We are on the cusp of a genealogical awakening. I sense it. As intrigue into our ancestral history churns and bubbles, the demand for opening dusty vaults have driven the truth forward and the result is jaw-dropping.

Throughout this last year I have received sprinkles of exciting news on the horizon for those searching their Irish ancestry. The country of Ireland senses the interest of their Diaspora and in turn, understands the significance this awareness brings to their country. As a result, the Irish Government has began digitizing their records and making them free and downloadable on their website.

The National Archives of Ireland launched a new genealogy website in November with the 1901 and 1911 census fully searchable. Also, all Tithe Applotment books from 1823-1837 are searchable as are Soldier's Wills, 1914-1917. But the real beauty of the website is that the actual records are digitized and printable.

No typed indexes, just real...actual...records...for free.

The ability to search through the genuine records, not indexes, provides a wealth of information to a genealogist. Studying your ancestor's handwriting and examining the names of his neighbors or the villages he lived next to can be of tremendous value to a family historian. It involves looking at the whole picture and gathering additional hints that can lead to more discoveries.

Indexes flirt with us but leave us wanting for more. The digitized records satisfy our hunger and sometimes lead us to a more intriguing story.

And the best part is this is only the beginning. The National Archives of Ireland is committed to digitizing the Calender of Wills and Administrations, 1858-1922; Nineteenth century census survivals, 1821-51; Valuation Office House and Field Books, 1848-60 and the Census Search Forms for the 1841 and 1851 censuses. An unfolding of valuable ancestral records precious to family historians on the hunt for their Irish ancestors.

The New Year is ripe for the unveiling of ancestral records from Ireland and I, for one, cannot wait to experience it.

As the Grinch said: "I feel all warm and tingly inside."

Keep searching for answers,

Blarney Castle
I have at times found myself pondering my deep inner drive for spending hours of my day, searching for ancestors who I have no connection with except through DNA. Ancestors who will always remain faceless; living several generations before me, with personalities unknown, limited only by my imagination. And I wonder if they were living today, would I be like them? Would I feel a bond to them as I have to the family members who raised me? Who I have laughed with, cried with, and would I be a different person as I am now? Having been exposed to others with different experiences, personalities, different likes and dislikes?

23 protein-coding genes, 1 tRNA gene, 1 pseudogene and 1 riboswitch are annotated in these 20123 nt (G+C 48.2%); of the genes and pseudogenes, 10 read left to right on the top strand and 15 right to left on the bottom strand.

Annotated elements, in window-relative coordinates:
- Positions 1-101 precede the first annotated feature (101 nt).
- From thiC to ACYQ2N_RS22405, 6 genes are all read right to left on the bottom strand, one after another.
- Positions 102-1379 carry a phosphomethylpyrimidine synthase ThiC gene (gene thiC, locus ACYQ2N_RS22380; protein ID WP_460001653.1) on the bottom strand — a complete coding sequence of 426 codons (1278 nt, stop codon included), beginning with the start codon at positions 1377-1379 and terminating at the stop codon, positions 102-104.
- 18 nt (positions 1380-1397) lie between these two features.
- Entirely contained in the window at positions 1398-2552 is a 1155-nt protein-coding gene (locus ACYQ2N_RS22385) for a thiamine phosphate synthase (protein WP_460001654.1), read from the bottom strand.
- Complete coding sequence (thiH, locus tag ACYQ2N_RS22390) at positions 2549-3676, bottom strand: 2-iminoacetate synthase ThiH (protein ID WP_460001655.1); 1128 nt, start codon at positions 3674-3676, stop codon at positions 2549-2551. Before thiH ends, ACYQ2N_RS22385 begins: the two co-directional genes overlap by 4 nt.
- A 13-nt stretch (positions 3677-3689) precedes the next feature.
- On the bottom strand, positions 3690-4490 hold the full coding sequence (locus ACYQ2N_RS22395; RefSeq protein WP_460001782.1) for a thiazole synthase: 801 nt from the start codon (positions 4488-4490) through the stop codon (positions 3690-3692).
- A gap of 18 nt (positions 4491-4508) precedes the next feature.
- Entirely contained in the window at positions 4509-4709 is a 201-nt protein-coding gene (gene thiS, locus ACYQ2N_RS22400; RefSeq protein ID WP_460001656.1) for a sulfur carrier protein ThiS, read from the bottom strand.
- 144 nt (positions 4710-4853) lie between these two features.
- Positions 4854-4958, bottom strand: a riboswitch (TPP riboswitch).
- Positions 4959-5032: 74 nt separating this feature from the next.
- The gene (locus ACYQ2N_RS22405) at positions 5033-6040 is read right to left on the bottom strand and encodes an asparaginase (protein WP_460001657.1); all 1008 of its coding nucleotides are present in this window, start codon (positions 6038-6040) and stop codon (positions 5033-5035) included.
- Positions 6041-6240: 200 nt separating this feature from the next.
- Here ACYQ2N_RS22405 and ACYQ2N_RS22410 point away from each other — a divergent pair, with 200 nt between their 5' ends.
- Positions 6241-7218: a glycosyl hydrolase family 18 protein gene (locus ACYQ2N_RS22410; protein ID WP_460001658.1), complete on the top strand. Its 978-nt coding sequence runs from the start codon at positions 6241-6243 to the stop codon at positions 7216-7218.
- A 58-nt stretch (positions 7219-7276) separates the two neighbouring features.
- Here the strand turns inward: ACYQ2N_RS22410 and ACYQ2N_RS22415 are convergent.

Our inner drive that fuels the search for ancestors is most likely revealed when we look in the mirror: The deep desire to learn who we are, how we were created and why we look the way we do. The haunting questions that propel us into the addiction of genealogy that will for many of us, never be fully answered. And I wonder, rather than constantly searching for individuals unknown, shouldn't we be looking within our own back yard?

The week of Saint Patrick's Day has provided an opportunity for many family historians with Irish roots to review records of our Irish ancestors and once again undertake the often frustrating task of looking for more clues. Those of us who have spent months and years looking for documents left behind by our Irish ancestors, are often left with empty hands and tired souls. With little verifiable records available to the researcher, we accept our limitations but continue our search.

And as I once again feel my rising frustration over tireless hours with little results, I realize the ancestor I should be searching for has been known to me all my life. The matriarch of my family, my great grandmother, Jane Elizabeth Clark. Raised by a mother, grandparents and aunts, all from Ireland, 'Jennie's' personality radiated with Irish traditions. Whether it was her daily afternoon tea or poetic everyday sayings, my great grandmother was traditionally Irish, through and through. And as the keeper of the family traditions, her Irish ways have been firmly passed through each generation down to me.
Jane Elizabeth Clark
As a sharp tongued and proud woman, Jennie would provide her words of wisdom to all who would listen and many who would not. "Never put off until tomorrow what you can do today", she'd remark or "A penny saved is a penny earned". Or her more amusing philosophical statements such as: "Love goes where it's sent, even if it's in a cow pile!" And always my favorite: "Every little bit helps, the old lady said when she wet in the ocean!".

My great grandmother's daily dose o'blarney prose were endless and I am fortunate that many were left to me, written down by my mother. And I reflect on how her Irish personality and traditions have contributed to the melding of my personality and my soul. I have spent endless hours searching for faceless people to find answers to what makes me the person I am: Looking for Irish ancestors, many generations away, yet the Irish ancestor that has helped create who I am, has been with me all along. She is not faceless. I have her recipes, her dishes, her pictures and a 'bit of her personality.

I will continue my search for Irish ancestors unknown, but with a renewed appreciation that much of what I see in the mirror is a reflection of the ancestors of my most recent past. Searching across the pond but finding the Blarney Castle in my own back yard.

Look for some of your own family's Irish sayings at A Bit O'Blarney.  And for my favorite Irish websites to search real records, go to my new page of links for Irish digital records and indexes.
Keep searching for answers,